AUBURN, Ala. -- Auburn athletics officials were cleared of
wrongdoing by a university probe of claims that athletes improperly
boosted their grades with easy independent study courses.
Interim university president Ed Richardson said at a news
conference Thursday that an internal investigation determined
athletes were not steered to the courses of sociology professor
Thomas Petee, who was accused by a colleague of helping football
players stay eligible by offering classes that required little work
or no work.
"In addition, the investigation has not produced any evidence
that the athletic program, coaches, counselors, or athletic staff
... had improper communication with or pressured faculty in any
way," Richardson said.
Petee and another professor, who also gave "directed-reading"
courses, have resigned their administrative posts. Both professors have tenure at Auburn and will continue to be members of
the faculty, Richardson said.
Richardson said the probe, launched after sociology professor
James Gundlach made the allegations reported in The New York Times
last month about Petee's courses, found it was purely an academic
matter. He said 82 percent taking the courses were non-athletes, 18
percent played a sport of some kind and 7.5 percent were football
The Times reported 18 members of the undefeated 2004 Auburn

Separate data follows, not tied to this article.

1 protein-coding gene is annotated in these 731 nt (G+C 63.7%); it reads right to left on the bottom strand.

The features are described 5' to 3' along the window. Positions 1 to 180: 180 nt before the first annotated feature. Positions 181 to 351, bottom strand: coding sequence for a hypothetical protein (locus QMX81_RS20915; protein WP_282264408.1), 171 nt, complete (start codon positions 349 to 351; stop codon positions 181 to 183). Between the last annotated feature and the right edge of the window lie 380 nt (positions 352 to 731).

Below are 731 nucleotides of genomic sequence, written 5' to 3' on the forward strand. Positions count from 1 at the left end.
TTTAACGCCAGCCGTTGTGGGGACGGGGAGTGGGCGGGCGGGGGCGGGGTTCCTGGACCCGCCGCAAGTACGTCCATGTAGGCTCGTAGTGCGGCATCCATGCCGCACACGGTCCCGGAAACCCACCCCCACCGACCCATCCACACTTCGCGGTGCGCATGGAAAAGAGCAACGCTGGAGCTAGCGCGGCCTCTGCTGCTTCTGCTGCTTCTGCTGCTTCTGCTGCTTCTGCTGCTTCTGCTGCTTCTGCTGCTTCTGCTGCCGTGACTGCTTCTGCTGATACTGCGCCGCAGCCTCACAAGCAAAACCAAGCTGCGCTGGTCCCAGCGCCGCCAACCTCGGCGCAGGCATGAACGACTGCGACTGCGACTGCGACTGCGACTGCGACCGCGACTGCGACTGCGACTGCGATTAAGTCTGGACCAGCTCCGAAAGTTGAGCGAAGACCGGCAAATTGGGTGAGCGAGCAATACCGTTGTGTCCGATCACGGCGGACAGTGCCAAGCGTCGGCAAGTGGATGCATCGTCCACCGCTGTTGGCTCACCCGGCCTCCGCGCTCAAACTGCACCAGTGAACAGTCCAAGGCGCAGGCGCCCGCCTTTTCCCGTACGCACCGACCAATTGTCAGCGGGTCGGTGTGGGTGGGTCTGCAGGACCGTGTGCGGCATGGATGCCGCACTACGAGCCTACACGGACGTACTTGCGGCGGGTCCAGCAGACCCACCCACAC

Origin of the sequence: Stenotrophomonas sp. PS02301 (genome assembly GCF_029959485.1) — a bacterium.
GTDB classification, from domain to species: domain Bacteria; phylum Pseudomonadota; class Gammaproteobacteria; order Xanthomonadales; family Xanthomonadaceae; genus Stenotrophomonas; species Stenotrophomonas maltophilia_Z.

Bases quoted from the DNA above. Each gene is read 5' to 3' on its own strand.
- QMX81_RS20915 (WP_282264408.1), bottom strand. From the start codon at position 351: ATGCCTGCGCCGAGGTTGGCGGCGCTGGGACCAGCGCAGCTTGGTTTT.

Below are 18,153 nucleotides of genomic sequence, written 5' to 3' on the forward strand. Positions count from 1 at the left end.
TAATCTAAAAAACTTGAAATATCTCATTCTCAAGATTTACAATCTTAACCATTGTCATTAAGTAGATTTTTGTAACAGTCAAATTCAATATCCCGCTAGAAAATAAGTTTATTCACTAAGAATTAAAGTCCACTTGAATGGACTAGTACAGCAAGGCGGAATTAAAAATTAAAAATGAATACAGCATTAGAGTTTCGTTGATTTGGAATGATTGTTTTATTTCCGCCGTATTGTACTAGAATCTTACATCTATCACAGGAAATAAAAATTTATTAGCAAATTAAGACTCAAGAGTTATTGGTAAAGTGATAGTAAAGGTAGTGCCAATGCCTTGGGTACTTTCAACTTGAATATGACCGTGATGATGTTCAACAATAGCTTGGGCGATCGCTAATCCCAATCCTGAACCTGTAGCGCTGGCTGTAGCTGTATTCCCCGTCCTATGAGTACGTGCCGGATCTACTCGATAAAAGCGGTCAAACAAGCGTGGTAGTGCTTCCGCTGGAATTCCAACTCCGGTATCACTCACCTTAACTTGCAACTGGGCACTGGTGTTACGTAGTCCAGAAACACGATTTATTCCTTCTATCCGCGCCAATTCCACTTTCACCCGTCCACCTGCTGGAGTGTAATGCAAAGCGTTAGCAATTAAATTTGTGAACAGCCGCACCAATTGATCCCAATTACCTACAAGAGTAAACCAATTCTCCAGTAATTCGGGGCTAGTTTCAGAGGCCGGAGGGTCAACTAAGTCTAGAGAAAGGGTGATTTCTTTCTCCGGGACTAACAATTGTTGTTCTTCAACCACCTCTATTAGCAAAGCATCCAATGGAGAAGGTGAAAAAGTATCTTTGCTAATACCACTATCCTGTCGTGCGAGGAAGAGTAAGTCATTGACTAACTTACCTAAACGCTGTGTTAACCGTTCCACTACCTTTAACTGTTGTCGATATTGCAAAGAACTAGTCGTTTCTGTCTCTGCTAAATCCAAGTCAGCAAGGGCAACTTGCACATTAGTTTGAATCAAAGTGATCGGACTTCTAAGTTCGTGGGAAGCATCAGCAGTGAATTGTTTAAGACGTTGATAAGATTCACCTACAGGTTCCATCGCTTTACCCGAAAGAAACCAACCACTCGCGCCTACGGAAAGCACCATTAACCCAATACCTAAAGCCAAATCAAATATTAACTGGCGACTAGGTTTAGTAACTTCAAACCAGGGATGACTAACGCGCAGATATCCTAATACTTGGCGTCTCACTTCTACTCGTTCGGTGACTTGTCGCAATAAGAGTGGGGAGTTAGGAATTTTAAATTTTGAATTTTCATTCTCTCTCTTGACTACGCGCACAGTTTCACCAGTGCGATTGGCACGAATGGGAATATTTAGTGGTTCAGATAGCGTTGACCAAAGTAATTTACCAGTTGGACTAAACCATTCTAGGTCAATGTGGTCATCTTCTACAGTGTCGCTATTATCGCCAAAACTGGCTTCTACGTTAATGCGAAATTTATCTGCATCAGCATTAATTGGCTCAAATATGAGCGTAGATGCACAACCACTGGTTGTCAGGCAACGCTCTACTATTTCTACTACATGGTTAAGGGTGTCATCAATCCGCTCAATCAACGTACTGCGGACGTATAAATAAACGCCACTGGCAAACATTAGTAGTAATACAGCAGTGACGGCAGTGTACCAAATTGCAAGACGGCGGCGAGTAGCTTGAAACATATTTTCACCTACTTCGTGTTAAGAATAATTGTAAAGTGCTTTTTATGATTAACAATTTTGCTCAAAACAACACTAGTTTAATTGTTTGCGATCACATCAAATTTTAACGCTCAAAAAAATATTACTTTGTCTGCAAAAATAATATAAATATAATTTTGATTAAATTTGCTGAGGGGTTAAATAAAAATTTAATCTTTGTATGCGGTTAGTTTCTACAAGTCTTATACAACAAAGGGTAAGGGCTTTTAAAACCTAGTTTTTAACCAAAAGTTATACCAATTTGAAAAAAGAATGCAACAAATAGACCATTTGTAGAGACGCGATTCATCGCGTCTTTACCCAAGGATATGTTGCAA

football team, including star running back Cadillac Williams, took
a combined 97 hours of Petee's courses during their careers.
He said the school is now limiting the number of such
"directed-reading," or independent study courses a professor can
offer. In the 2004-2005 academic year, Petee had allowed some 250
students to take the courses, which don't require classroom
attendance but one-on-one work with the professor.
Richardson said the investigation centered on the sociology
department initially but also found problems in the adult education
He said Petee was resigning as interim director of the sociology
department and James Witte was stepping down as program chair of
adult education. Witte also had been allowing students to take
independent study courses, but the numbers involved weren't
Gundlach alleged that athletes who were at risk of losing
eligibility were steered by university athletic officials to easy
courses taught by Petee and others.
Richardson said 63 people were interviewed in the investigation
and the panel handling the probe had access to more information
than Gundlach. He said he is confident athletes were not being
steered toward the courses as alleged, but those findings did not
make the matter any less serious.
"Our academic reputation is far more important than all the
athletic programs put together," he said.
Petee said Thursday he had no problems with the new policies and
had anticipated having to give up his administrative duties.
Richardson said the investigation is expected to last about two
more weeks. Some students who have graduated still need to be
He said he has been in contact with the Southern Association of
Colleges and Schools, which is Auburn's accrediting agency, and the
NCAA, which governs college athletics. He said the completed report
will be made public after it is reviewed by SACS.